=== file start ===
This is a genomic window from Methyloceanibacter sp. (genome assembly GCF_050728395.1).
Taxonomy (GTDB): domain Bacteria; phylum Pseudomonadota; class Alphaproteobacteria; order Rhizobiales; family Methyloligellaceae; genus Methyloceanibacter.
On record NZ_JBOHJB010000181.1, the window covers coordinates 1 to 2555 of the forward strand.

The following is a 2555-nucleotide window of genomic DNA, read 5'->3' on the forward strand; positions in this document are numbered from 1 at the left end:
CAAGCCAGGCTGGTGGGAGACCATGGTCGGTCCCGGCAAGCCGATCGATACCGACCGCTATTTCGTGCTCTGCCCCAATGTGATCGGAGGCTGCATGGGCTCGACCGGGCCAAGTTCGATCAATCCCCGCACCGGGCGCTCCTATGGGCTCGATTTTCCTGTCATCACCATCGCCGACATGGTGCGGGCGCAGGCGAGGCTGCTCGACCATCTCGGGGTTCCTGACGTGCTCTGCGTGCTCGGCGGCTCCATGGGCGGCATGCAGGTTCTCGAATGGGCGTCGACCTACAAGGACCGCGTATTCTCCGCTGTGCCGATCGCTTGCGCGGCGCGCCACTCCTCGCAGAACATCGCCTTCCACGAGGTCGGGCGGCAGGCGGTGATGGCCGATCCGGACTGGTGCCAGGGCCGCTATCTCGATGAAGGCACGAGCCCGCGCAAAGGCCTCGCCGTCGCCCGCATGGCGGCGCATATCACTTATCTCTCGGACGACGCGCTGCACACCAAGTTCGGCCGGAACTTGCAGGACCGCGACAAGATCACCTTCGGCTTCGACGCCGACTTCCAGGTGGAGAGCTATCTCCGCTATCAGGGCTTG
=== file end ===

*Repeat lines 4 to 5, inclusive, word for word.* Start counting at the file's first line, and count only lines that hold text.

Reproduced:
The following is a 2555-nucleotide window of genomic DNA, read 5'->3' on the forward strand; positions in this document are numbered from 1 at the left end:
CAAGCCAGGCTGGTGGGAGACCATGGTCGGTCCCGGCAAGCCGATCGATACCGACCGCTATTTCGTGCTCTGCCCCAATGTGATCGGAGGCTGCATGGGCTCGACCGGGCCAAGTTCGATCAATCCCCGCACCGGGCGCTCCTATGGGCTCGATTTTCCTGTCATCACCATCGCCGACATGGTGCGGGCGCAGGCGAGGCTGCTCGACCATCTCGGGGTTCCTGACGTGCTCTGCGTGCTCGGCGGCTCCATGGGCGGCATGCAGGTTCTCGAATGGGCGTCGACCTACAAGGACCGCGTATTCTCCGCTGTGCCGATCGCTTGCGCGGCGCGCCACTCCTCGCAGAACATCGCCTTCCACGAGGTCGGGCGGCAGGCGGTGATGGCCGATCCGGACTGGTGCCAGGGCCGCTATCTCGATGAAGGCACGAGCCCGCGCAAAGGCCTCGCCGTCGCCCGCATGGCGGCGCATATCACTTATCTCTCGGACGACGCGCTGCACACCAAGTTCGGCCGGAACTTGCAGGACCGCGACAAGATCACCTTCGGCTTCGACGCCGACTTCCAGGTGGAGAGCTATCTCCGCTATCAGGGCTTG